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Medical Tourism in India

Medical Tourism in India

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Published by Vinaykumar Singh

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Published by: Vinaykumar Singh on Jul 26, 2010
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Medical tourism in India
After the silicon rush India is now considered as the golden spot for treatingpatients mostly from the developed countries and far east for ailments andprocedures of relatively high cost and complexity. India is also aggressivelypromoting medical tourism in the current years -and slowly now it is movinginto a new area of "medical outsourcing," where subcontractors provideservices to the overburdened medical care systems in western countries. India's National Health Policy declares that treatment of foreign patients islegally an "export" and deemed "eligible for all fiscal incentives extended toexport earnings." Government and private sector studies in India estimate thatmedical tourism could bring between $1 billion and $2 billion US into thecountry by 2012.Going by the Statistics and various studies it can be easily said that indiawould be the leader in medical tourism within the next decade if only it couldimprove the infrastructure and tour attractions. The question or rather thedoubt that is often asked by critics is how can India provide top line medicalcare to outsiders while more than 40% of its people languished below povertyline and less than 20% of its people can actually afford medical services.Ethically and morally this problem has to be solved if India has to move intothe category of developed country and also as a place which provides medicalcare to both its own people and patients from other countryThe aim of this project is to put a finger on the highly profitable service of medical care combined with tourism in which india is currently considered asa market leader. It has been a known fact for past many decades that Indiandoctors are highly skillful in their given field since all around the globe mothospitals have doctors of Indian origin. Therefore it became almost naturalthat this trend extended to India.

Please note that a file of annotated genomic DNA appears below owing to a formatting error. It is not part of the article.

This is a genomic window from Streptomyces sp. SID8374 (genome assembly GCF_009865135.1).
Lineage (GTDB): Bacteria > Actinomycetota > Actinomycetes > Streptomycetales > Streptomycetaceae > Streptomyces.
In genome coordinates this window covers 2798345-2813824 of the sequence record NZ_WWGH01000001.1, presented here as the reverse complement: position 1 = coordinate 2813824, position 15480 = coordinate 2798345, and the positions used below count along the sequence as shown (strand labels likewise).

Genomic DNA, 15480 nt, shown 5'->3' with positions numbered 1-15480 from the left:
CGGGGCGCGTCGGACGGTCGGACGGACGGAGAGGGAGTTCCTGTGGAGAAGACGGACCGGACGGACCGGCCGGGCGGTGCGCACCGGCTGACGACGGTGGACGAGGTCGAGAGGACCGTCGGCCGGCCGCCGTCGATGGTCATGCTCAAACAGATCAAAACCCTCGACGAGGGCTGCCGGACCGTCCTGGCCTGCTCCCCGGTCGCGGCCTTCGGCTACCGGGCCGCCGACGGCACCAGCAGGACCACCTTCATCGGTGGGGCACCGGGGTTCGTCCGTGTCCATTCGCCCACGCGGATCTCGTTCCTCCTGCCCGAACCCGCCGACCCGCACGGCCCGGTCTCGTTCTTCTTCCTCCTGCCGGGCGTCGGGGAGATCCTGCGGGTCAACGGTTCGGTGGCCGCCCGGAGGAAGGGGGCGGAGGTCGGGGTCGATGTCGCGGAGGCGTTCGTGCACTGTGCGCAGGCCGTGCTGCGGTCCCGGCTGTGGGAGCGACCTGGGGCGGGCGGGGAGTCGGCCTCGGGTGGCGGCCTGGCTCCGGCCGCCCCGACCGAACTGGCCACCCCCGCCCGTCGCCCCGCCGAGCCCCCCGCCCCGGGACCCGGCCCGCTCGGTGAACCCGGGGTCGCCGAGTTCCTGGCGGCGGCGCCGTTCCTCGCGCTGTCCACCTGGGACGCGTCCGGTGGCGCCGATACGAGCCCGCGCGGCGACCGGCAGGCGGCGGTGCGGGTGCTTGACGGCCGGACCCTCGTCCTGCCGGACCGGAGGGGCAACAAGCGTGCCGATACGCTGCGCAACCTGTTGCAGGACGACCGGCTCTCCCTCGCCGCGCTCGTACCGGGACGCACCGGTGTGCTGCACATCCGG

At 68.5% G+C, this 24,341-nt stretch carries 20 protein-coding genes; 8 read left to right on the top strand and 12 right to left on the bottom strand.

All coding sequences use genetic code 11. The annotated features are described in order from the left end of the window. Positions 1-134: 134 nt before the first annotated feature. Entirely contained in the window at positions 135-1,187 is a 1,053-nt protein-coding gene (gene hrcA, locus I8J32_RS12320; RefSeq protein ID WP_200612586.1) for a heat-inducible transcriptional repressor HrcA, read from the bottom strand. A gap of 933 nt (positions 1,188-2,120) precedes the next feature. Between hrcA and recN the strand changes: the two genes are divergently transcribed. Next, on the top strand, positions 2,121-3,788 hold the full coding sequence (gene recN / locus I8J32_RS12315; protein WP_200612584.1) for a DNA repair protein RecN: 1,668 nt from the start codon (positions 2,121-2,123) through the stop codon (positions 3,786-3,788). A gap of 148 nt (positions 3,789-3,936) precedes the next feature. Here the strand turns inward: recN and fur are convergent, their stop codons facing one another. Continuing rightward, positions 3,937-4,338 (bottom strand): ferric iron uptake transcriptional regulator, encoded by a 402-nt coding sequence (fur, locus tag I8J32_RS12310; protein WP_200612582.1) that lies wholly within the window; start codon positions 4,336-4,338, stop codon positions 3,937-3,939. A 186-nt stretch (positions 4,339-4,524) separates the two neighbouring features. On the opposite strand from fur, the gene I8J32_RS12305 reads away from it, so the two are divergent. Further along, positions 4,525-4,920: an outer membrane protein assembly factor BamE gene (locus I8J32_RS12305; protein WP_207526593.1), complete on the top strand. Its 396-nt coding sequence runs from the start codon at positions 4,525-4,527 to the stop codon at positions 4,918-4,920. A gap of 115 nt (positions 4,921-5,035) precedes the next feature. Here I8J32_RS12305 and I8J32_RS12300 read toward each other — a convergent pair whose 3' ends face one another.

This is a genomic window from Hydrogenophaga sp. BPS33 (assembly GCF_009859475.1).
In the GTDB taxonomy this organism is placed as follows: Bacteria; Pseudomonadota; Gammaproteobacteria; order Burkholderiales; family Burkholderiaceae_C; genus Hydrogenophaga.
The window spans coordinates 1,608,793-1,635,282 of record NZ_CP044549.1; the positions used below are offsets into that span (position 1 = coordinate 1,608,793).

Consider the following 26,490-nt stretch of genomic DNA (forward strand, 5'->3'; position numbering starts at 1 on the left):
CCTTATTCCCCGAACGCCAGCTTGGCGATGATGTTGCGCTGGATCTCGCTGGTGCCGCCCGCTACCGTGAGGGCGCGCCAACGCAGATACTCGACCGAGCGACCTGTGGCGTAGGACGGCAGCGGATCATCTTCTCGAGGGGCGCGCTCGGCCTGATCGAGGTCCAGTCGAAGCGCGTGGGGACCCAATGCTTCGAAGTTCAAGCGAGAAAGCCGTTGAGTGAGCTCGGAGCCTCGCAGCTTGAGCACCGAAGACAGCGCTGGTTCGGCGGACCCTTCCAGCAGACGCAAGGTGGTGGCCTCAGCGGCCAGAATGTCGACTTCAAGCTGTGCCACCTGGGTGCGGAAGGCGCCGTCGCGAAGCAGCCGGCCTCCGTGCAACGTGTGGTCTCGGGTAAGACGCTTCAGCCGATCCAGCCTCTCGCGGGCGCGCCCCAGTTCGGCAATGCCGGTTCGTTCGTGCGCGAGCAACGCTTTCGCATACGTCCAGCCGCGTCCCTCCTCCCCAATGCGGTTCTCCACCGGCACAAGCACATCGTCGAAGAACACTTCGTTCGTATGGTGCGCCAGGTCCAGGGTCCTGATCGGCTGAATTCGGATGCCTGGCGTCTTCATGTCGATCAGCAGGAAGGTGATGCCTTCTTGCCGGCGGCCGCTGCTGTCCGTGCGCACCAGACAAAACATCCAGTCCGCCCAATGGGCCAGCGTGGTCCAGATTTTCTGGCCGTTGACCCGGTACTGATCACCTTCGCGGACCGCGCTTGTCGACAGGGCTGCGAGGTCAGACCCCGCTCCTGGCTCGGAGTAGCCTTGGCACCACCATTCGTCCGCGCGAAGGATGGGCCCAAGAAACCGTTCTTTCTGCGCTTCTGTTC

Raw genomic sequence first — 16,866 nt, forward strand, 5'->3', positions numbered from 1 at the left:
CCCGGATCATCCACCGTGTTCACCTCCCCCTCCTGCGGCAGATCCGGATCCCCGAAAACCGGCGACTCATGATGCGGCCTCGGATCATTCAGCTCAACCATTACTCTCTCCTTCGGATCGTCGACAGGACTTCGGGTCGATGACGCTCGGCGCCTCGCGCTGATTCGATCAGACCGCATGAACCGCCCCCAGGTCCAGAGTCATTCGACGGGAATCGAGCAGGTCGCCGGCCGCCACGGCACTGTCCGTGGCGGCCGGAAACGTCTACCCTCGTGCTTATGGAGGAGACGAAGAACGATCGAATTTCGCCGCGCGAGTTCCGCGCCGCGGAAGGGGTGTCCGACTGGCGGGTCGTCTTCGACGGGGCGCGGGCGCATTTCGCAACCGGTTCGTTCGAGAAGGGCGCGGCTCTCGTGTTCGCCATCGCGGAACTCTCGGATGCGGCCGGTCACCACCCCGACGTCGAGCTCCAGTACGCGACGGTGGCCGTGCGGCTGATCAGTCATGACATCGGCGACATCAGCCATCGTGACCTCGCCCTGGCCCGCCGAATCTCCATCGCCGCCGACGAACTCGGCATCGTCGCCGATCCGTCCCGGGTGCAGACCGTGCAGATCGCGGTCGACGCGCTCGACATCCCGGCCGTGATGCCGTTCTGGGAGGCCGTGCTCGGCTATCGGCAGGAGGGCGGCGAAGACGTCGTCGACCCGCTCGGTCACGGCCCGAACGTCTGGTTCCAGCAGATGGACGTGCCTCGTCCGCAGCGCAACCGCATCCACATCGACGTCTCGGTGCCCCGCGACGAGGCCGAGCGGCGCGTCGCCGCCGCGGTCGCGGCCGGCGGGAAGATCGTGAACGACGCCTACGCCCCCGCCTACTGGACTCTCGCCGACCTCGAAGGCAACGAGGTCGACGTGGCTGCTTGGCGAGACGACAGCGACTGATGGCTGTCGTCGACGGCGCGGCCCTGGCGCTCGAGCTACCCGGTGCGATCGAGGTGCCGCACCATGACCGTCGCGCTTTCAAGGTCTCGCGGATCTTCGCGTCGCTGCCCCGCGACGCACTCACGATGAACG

Medical tourism in India1
This project also aims to show why India is attracting medical tourists, is itreally a secure destination and how India can promote and develop thisparticular activity in the coming years so as face competition given by other Asian and African options.
Medical tourism in India2
Medical tourism: A Global perspective
Medical tourism happens when patients go to a different country for either urgent or elective medical procedures. This phenomenon is fast becoming aworldwide, multibillion-dollar industry.The reasons patients travel for treatment vary. Many medical tourists from theUnited States are seeking treatment at a quarter or sometimes even a 10th of the cost at home. From Canada, it is often people who are frustrated by longwaiting times. From Great Britain, the patient can't wait for treatment by theNational Health Service but also can't afford to see a physician in privatepractice. For others, becoming a medical tourist is a chance to combine atropical vacation with elective or plastic surgery.And moreover patients are coming from poorer countries such as Bangladeshwhere treatment may not be available and going for surgery in European or western developed countries is expensive.The interesting thing of Medical tourism is that it is a concept which is actuallythousands of years old. In ancient Greece, pilgrims and patients came from allover the Mediterranean to the sanctuary of the healing god, Asculapius, atEpidaurus. In Roman Britain, patients took a dip in the waters at a shrine at
, a practice that continued for 2,000 years as it was believed that thewaters had a healing property . From the 18th century wealthy Europeanstravelled to spas from Germany to the Nile. In the 21st century, relatively low-cost jet travel has taken the industry beyond the wealthy and desperate.Countries that actively promote medical tourism include Cuba, Costa Rica,Hungary, India, Israel, Jordan, Lithuania, Malaysia and Thailand. Belgium,Poland and Singapore are now entering the field. South Africa specializes inmedical safaris-visit the country for a safari, with a stopover for plasticsurgery, a nose job and a chance to see lions and elephants. 
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